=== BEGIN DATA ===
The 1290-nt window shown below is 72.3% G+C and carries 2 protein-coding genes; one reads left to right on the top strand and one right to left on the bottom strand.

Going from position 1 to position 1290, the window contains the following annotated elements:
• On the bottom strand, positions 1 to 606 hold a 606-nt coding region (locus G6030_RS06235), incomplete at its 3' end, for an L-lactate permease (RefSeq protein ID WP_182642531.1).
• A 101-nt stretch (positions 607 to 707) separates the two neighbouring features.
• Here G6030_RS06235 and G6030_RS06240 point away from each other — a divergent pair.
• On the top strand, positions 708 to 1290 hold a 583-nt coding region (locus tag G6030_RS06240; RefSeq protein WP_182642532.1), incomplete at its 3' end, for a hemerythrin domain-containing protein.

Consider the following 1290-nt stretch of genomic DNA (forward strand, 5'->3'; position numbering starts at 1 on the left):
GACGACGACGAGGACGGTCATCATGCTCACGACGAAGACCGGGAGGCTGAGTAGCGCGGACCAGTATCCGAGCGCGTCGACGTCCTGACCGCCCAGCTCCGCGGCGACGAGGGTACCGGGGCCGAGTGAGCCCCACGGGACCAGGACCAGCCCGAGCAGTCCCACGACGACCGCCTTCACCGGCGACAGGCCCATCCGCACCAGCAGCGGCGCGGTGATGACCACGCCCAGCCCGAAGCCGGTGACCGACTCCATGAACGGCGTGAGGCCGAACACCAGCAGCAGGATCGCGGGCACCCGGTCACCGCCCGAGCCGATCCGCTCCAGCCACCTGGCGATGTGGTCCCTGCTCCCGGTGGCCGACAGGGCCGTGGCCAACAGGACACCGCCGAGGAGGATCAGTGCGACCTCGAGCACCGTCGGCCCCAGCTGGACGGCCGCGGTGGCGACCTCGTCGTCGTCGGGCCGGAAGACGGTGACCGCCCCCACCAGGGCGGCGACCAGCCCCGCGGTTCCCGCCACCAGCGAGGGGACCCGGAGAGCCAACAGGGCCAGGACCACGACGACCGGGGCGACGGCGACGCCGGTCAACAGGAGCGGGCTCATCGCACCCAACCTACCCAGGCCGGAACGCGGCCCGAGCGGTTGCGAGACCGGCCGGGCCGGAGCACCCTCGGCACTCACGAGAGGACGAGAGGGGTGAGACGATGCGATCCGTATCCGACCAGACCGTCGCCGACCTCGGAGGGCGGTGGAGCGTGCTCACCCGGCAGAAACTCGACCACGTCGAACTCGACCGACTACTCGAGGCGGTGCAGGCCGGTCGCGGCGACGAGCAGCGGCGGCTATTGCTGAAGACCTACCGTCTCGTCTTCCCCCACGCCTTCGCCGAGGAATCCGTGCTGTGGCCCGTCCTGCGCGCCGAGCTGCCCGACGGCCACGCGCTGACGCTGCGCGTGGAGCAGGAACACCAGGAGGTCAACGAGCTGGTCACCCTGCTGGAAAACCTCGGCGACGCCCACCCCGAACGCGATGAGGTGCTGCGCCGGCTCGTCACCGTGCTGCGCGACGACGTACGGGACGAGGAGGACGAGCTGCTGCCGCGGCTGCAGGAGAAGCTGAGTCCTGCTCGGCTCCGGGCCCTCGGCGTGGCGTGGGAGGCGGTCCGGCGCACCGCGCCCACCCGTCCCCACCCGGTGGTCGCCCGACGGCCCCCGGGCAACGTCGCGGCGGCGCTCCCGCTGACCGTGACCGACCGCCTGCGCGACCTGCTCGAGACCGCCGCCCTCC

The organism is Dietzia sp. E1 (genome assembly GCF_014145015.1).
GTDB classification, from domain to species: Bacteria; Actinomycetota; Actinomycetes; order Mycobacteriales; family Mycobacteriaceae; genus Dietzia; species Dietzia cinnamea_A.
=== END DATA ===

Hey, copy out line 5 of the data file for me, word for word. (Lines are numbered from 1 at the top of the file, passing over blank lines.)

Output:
• Here G6030_RS06235 and G6030_RS06240 point away from each other — a divergent pair.